At the end of August, the Finnish government decided in its budget to fund an authority that oversees access to and use of social and health care data. Legislation covering the authoritative body will be taken up by Parliament this fall – after a long period of preparation. Upon coming into effect, the law would do away with a lot of the bureaucracy that has hindered the use of the national registries and social and health services’ data to their full potential.

At the same time, the use of data pools, which have in practice been limited to only a few organizations, such as THL, will become more widely available.

Data bases have often been compared to oil or the mining industry. The analogy is suitable in a lot of ways. Many of the potential benefits from natural resources, as with the public sector’s data, remain unfulfilled if the state does not enable their use and processing into highly value-added end products.

On the other hand, the comparison is inappropriate, because data doesn’t become depleted in the way natural resources do. The active use of data improves its quality and, by sharing information, we create new information.

In order to take advantage of data, as with natural resources, we must also think about the role of business. What role does it have in processing data and bringing about its full benefits?

A Balancing Act between Business and Public Sector Interests

In light of the new legislation, is it possible for Finland to develop into a sought-after, internationally groundbreaking partner in taking advantage of social and healthcare data? Which unique strengths does Finland have in order to compete in the global health and wellbeing market or entice multinational firms into investing and locating themselves in Finland?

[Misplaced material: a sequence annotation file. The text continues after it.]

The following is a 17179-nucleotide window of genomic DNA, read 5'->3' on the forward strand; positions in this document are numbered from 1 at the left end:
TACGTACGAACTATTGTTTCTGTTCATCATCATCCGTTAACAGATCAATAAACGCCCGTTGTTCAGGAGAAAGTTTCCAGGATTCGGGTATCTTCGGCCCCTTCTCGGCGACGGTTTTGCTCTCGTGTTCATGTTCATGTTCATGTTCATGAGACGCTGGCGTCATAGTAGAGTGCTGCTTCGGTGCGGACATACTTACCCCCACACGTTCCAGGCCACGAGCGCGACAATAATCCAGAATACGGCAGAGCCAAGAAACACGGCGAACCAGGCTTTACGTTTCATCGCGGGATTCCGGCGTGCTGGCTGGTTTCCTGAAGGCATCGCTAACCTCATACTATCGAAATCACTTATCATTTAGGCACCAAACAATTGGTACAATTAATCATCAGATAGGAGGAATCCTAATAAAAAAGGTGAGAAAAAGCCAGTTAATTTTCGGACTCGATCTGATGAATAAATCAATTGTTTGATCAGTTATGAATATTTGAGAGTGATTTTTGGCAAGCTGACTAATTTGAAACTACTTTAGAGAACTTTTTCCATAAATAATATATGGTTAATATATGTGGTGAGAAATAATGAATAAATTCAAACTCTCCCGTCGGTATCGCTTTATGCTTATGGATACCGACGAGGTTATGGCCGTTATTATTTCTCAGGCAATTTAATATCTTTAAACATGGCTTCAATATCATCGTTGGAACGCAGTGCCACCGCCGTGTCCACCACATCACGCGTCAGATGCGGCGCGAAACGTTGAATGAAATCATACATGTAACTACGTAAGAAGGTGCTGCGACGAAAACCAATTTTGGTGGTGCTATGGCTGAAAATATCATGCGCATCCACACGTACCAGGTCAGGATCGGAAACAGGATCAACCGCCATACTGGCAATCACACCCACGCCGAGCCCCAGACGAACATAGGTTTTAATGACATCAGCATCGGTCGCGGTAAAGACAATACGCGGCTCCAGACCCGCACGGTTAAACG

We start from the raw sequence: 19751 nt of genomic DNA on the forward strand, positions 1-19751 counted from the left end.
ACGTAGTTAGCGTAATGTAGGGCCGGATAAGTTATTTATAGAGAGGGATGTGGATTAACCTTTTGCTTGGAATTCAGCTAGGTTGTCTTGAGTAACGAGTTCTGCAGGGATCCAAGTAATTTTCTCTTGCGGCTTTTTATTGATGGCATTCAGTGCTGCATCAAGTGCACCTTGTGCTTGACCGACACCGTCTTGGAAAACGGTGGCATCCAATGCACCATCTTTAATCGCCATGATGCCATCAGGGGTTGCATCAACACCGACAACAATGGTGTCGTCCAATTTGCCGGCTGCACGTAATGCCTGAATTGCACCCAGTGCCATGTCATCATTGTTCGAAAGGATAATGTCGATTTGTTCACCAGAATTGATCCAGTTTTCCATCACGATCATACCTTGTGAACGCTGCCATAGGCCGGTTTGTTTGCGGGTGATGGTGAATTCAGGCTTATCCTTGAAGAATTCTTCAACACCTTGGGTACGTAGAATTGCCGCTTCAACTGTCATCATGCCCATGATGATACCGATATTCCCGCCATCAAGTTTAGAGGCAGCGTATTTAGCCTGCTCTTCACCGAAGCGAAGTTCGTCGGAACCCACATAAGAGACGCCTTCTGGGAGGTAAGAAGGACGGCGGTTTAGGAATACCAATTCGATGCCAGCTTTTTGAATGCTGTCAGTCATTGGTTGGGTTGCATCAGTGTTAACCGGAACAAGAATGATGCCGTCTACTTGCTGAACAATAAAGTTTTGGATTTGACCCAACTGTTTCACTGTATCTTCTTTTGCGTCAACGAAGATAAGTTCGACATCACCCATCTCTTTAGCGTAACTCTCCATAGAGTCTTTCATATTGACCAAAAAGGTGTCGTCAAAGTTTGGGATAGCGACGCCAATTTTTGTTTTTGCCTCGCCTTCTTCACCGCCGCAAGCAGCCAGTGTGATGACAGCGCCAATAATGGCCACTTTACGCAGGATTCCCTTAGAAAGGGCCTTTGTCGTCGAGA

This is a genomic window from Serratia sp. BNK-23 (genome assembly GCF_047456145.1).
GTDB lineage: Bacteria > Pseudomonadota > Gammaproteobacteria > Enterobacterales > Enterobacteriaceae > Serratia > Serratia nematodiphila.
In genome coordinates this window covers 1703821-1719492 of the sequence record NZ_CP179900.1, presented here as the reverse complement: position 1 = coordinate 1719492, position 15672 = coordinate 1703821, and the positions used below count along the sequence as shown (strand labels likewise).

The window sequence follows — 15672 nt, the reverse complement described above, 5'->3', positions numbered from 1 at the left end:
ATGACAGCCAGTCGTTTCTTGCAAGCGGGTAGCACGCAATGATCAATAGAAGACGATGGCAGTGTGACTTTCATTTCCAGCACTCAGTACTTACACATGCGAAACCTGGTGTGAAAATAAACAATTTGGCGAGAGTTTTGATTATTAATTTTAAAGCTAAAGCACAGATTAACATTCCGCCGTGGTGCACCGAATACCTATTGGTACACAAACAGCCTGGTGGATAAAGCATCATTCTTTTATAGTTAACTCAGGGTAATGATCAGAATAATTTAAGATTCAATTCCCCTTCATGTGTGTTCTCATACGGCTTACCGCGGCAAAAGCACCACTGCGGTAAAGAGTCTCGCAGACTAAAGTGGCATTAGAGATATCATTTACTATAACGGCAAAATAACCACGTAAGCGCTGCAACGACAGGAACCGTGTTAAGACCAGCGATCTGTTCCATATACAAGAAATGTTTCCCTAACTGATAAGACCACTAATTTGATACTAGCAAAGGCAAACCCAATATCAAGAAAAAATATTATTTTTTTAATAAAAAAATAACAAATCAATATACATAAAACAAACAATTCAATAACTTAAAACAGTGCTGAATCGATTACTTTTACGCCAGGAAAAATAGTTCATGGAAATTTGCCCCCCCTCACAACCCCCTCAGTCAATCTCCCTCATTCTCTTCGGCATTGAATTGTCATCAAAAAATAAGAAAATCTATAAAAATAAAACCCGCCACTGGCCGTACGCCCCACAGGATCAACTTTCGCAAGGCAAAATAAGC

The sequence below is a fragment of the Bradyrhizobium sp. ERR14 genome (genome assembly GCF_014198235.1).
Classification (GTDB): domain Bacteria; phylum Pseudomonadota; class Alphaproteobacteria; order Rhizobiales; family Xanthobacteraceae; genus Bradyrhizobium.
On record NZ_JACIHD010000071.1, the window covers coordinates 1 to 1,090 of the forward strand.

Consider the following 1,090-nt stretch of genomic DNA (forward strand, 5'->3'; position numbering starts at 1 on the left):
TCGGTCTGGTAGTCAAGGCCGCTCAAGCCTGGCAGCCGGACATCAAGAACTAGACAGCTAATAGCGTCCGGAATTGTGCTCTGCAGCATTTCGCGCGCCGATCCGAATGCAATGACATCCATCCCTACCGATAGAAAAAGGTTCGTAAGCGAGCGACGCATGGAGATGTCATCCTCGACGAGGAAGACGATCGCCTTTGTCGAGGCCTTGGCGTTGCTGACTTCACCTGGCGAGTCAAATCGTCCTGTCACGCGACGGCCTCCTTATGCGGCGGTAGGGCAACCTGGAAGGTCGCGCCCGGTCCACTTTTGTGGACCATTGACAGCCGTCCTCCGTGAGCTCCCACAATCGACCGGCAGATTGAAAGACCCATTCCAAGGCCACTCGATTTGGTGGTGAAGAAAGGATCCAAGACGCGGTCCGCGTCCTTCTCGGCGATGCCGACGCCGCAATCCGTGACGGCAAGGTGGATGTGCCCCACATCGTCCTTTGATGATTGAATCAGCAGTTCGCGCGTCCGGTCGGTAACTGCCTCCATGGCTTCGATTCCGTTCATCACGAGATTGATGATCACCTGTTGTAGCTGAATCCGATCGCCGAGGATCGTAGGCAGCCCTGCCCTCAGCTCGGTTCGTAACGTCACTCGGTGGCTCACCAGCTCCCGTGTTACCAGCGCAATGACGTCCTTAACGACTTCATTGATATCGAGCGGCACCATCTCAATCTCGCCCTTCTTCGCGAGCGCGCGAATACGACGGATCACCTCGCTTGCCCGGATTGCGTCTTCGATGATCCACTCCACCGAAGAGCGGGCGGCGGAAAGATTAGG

In order to answer these big questions, we must conduct an effective dialogue that fosters understanding and trust with business and cutting edge research institutions. The ability of businesses to succeed in the open, global market that is based on competition is fundamental for society as a whole to succeed.

We need a research and business ecosystem with plenty of know-how and understanding of data’s significance and quality, and which can turn it towards fulfilling unmet needs. Before all, this ability must be put into action – just being an expert and talking about it is not enough.

Allowing access to the SOTE-related data also leads to the expectation that new businesses and jobs will be created in Finland. The public sector must therefore facilitate the private sector’s ability to fulfill its business-related aims.

The balancing act between public and private interests will not disappear; in the modern world, you have to learn how to live with it.

There are problems and risks involved, of course, but allowing them to overshadow the project’s concrete progression means the whole subject can become bogged down. What might happen in that case, is that the world continues advancing while Finland’s possibility of being the health and wellbeing industry’s forerunner remains a dream.

In any case, what is clear is that we must demonstrate that we can overcome the risks involved in utilizing the SOTE data. Wouldn’t it be nice, however, if the development of the data access could be done through enthusiastic collaboration, which is the best atmosphere for innovation?

By Pekka Kahri, Director Information services at National Institute for Health and Welfare (THL)

Pekka Kahri (Twitter: @kahripe) is the Director of Information Services at the National Institute for Health and Welfare (THL) and participated in the event Access to Health Data at the Amcham offices recently. The event’s aim was for those implementing the practicalities of accessing health data to hear from the business community what was needed. The dialogue continues. Reposted with permission, read the original in Finnish by clicking here.